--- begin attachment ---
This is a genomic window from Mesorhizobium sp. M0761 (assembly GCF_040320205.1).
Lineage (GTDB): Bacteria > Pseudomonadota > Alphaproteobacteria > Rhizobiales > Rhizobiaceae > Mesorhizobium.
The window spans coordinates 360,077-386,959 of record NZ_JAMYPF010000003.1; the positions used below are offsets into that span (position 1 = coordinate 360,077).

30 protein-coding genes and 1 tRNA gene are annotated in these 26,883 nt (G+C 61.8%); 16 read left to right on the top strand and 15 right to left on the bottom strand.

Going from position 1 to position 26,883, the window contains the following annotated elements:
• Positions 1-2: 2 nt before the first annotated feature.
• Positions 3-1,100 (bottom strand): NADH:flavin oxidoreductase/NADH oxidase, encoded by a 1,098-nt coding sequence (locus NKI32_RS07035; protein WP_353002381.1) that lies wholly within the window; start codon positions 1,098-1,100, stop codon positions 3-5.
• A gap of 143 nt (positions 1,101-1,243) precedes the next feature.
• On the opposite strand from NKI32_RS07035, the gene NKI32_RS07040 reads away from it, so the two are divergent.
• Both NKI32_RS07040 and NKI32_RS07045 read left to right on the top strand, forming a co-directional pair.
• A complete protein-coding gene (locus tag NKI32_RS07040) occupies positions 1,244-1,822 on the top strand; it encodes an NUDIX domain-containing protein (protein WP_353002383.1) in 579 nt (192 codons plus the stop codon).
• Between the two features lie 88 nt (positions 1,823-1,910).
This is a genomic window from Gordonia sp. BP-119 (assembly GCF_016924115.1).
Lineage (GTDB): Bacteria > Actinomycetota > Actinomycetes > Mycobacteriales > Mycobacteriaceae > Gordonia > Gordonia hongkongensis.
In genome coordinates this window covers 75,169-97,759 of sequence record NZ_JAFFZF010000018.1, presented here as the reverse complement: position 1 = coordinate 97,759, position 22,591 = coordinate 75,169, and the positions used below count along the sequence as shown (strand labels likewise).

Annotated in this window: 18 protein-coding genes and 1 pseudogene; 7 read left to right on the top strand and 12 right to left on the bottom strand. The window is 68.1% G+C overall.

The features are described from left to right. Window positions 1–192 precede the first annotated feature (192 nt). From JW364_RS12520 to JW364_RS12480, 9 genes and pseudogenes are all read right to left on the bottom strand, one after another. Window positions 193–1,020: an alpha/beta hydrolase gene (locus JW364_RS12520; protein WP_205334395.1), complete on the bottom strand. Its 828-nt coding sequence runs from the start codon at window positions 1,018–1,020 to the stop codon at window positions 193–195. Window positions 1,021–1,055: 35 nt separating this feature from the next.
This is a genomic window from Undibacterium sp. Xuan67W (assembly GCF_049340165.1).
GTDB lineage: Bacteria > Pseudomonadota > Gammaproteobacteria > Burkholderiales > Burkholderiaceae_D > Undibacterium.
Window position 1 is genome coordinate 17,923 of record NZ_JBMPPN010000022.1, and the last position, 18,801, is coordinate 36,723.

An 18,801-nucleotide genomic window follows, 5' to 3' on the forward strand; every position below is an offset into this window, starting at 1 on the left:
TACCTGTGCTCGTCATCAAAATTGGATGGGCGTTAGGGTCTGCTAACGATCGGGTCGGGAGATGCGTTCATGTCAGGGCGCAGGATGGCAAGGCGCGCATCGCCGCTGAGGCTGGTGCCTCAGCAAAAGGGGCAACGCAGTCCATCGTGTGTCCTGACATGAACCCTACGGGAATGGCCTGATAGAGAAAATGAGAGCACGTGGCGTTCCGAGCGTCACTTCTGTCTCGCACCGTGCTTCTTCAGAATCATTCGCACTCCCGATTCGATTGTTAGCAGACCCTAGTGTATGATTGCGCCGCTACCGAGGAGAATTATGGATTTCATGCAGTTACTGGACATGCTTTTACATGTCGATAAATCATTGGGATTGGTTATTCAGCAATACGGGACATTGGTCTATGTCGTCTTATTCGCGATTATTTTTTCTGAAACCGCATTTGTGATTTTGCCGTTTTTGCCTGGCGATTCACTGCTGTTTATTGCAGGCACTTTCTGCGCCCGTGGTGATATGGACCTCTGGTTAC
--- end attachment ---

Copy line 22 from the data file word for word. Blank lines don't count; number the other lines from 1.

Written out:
TACCTGTGCTCGTCATCAAAATTGGATGGGCGTTAGGGTCTGCTAACGATCGGGTCGGGAGATGCGTTCATGTCAGGGCGCAGGATGGCAAGGCGCGCATCGCCGCTGAGGCTGGTGCCTCAGCAAAAGGGGCAACGCAGTCCATCGTGTGTCCTGACATGAACCCTACGGGAATGGCCTGATAGAGAAAATGAGAGCACGTGGCGTTCCGAGCGTCACTTCTGTCTCGCACCGTGCTTCTTCAGAATCATTCGCACTCCCGATTCGATTGTTAGCAGACCCTAGTGTATGATTGCGCCGCTACCGAGGAGAATTATGGATTTCATGCAGTTACTGGACATGCTTTTACATGTCGATAAATCATTGGGATTGGTTATTCAGCAATACGGGACATTGGTCTATGTCGTCTTATTCGCGATTATTTTTTCTGAAACCGCATTTGTGATTTTGCCGTTTTTGCCTGGCGATTCACTGCTGTTTATTGCAGGCACTTTCTGCGCCCGTGGTGATATGGACCTCTGGTTAC